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General Education Assessment Criteria—Humanities/Cultural



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General Education Assessment Criteria—Humanities/Cultural


http://ipr.sc.edu/effectiveness/assessment/criteria/humcultl.htm


Goal 1

Students will demonstrate an understanding of the historical development of culture over time and its relation to the present.
Objective A. Students will demonstrate understanding of the construction of history and how history is written.

4 OUTSTANDING
Understands the existence of various perspectives on any historical event, the processes that contribute to inclusions or exclusion of those perspectives on written histories, and articulates the relationship of "official" histories to subsequent historical developments and to historical understanding.

3 EFFECTIVE
Understands the existence of more than one perspective on any historical event, the processes that contribute to inclusions or exclusion of those perspectives on written histories, and the relationship of "official" histories to subsequent developments.

2 ADEQUATE
Understands the existence of more than one perspective on any historical event and the processes that contribute to inclusion or exclusion of perspectives.

1 INEFFECTIVE
Assumes a single point of view for any historical event.
Objective B. Students will understand broad outlines of history and make accurate connections between developments separated in time or place.

4 OUTSTANDING
Knows major chronologies and patterns of historical developments of Western and some non-Western culture and their relationships; understands and articulates historical relationships of developments within and across cultures.

3 EFFECTIVE
Knows major patterns of historical developments of Western cultures and is aware of non-Western cultures; understands and accurately articulates relationships of historical developments within Western cultures.

2 ADEQUATE
Knows general chronologies and patterns of historical developments of Western cultures; understands relationships between disparate events.

1 INEFFECTIVE
Knows about some historical events; perceives them as isolated rather than related.
Objective C. Students will demonstrate the ability to recognize the contribution of historical antecedents to the understanding of current personal, social, and political situations and developments.

4 OUTSTANDING
Understands relevance of history to current global situations and accurately articulates relevant historical antecedents of particular recent events.

3 EFFECTIVE
Understands the relevance of history to understanding present developments in the Western world and articulates appropriate connections.

2 ADEQUATE
Within a limited geographical or historical context, recognizes antecedents of present in past and articulates several connections accurately.

1 INEFFECTIVE
Perceives current social and political developments as framed only in the recent past.


Goal 2

Students will become familiar with the diversity of a global culture marked by racial, ethnic, gender and regional differences.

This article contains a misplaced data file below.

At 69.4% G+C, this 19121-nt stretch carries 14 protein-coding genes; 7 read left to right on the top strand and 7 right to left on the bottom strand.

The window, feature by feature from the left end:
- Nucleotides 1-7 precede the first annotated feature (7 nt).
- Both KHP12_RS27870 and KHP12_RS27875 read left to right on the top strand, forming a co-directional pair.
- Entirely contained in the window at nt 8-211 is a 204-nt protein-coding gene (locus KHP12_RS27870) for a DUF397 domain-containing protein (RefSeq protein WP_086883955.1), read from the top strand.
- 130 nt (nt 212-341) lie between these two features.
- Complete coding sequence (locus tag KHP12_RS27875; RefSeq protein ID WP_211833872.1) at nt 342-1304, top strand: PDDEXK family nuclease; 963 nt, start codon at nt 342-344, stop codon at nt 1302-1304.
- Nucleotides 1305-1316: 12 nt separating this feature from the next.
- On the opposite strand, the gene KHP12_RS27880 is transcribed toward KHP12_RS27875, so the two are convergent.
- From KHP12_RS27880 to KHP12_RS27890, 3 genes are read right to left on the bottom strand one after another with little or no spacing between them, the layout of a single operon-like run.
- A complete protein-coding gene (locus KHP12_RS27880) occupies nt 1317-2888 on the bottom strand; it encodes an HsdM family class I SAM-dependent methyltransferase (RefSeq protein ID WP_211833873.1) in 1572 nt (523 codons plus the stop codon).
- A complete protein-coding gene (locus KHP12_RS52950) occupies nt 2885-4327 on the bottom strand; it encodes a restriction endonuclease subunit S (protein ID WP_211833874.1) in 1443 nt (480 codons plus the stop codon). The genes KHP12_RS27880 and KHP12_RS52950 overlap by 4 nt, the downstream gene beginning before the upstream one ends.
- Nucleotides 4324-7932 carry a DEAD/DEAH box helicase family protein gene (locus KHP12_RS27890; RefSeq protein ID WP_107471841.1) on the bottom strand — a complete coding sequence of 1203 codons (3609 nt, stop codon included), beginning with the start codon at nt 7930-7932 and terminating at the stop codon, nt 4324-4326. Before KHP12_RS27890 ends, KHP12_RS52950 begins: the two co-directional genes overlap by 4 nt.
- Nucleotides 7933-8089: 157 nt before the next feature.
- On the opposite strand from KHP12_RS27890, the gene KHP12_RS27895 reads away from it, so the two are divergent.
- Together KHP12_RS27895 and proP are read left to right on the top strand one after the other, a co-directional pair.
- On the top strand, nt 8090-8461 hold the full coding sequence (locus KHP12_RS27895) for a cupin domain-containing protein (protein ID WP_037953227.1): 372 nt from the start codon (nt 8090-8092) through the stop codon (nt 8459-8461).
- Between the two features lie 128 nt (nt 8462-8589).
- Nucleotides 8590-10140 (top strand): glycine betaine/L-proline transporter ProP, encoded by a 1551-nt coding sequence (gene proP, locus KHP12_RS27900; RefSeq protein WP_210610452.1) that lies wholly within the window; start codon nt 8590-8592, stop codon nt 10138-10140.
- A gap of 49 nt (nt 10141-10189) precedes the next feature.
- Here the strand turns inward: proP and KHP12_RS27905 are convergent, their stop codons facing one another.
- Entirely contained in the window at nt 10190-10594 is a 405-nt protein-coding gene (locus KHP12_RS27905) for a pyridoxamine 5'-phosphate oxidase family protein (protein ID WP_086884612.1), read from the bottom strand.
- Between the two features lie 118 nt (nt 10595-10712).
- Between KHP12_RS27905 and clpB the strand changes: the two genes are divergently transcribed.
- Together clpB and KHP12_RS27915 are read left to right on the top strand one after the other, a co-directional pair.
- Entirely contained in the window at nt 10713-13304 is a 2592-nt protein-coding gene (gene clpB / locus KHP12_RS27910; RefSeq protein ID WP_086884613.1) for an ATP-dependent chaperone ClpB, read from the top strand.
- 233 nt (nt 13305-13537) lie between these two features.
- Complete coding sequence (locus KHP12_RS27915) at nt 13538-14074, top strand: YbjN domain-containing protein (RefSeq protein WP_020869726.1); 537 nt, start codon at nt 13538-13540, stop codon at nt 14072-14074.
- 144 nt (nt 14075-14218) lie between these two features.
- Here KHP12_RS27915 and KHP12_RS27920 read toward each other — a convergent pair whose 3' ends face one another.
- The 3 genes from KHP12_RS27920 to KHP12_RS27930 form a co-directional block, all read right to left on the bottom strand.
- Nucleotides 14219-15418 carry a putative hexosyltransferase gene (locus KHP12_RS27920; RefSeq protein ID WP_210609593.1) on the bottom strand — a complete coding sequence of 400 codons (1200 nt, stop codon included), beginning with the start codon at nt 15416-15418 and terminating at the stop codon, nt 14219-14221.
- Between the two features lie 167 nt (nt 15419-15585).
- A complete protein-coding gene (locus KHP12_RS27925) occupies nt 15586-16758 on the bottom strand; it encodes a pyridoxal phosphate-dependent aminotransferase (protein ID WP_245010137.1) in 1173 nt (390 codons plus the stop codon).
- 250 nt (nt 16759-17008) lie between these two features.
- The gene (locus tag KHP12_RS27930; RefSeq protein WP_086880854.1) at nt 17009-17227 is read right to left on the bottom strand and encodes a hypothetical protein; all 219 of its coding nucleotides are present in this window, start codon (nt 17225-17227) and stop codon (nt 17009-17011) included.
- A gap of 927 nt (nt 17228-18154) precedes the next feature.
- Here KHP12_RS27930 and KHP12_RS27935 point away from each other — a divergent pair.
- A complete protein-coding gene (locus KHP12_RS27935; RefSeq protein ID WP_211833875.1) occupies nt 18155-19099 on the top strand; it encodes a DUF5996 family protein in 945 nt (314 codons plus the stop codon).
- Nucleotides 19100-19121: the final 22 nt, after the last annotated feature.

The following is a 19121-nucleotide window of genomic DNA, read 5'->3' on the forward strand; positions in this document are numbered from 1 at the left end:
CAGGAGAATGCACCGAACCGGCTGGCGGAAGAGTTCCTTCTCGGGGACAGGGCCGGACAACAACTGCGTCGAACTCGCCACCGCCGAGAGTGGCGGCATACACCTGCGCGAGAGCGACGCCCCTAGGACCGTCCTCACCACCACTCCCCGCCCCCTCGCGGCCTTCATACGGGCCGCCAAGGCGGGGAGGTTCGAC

Objective A. Students will demonstrate the ability to recognize multiple perspectives and appreciate perspectives which produce a world-view different from one's own.

4 OUTSTANDING
Recognizes differing perspectives on contemporary issues both globally and within the United States; is aware of limits of own perspective; understands several sources of diversity and the possible differences in values and behaviors and interpretations of events in American culture; articulates relationship of other perspectives to understanding of self.

3 EFFECTIVE
Recognizes differing perspectives on contemporary issues within the United States; is aware of limits of own perspective; understands several sources of diversity and the possible differences in values and behaviors and interpretations of events in American culture; articulates relationship of other perspectives to understanding of self.

2 ADEQUATE
Recognizes at least one differing perspective on contemporary issues within the United States; is aware of limits of own perspective; understands sources of this difference and the diversity in values and behaviors and interpretations of events which result; articulates relationship of other perspectives to understanding of self.

1 INEFFECTIVE
Avoids recognition of differing perspectives on contemporary issues within the United States; is unaware of limits of own perspective; considers events from own point of view; devalues differences in behavior or cultures and interpretations of events which result; sees no relationship of other perspectives to understanding of self.


Goal 3

Students will communicate orally (with the exception of Latin and Ancient Greek) and in writing in another language.
Objective A. Students will demonstrate the ability to read in one foreign language and comprehend the topic and main ideas in written texts.

Objective B. Students will demonstrate the ability to understand spoken discourse and converse in a foreign language on familiar subjects.

4 OUTSTANDING
See explanations of foreign language proficiency placement and testing program in the University Bulletin.

3 EFFECTIVE

2 ADEQUATE

1 INEFFECTIVE


Goal 4

Students will demonstrate an understanding of the contribution of the literary, visual or performing arts and their cultural context and express informed personal responses to artistic creations.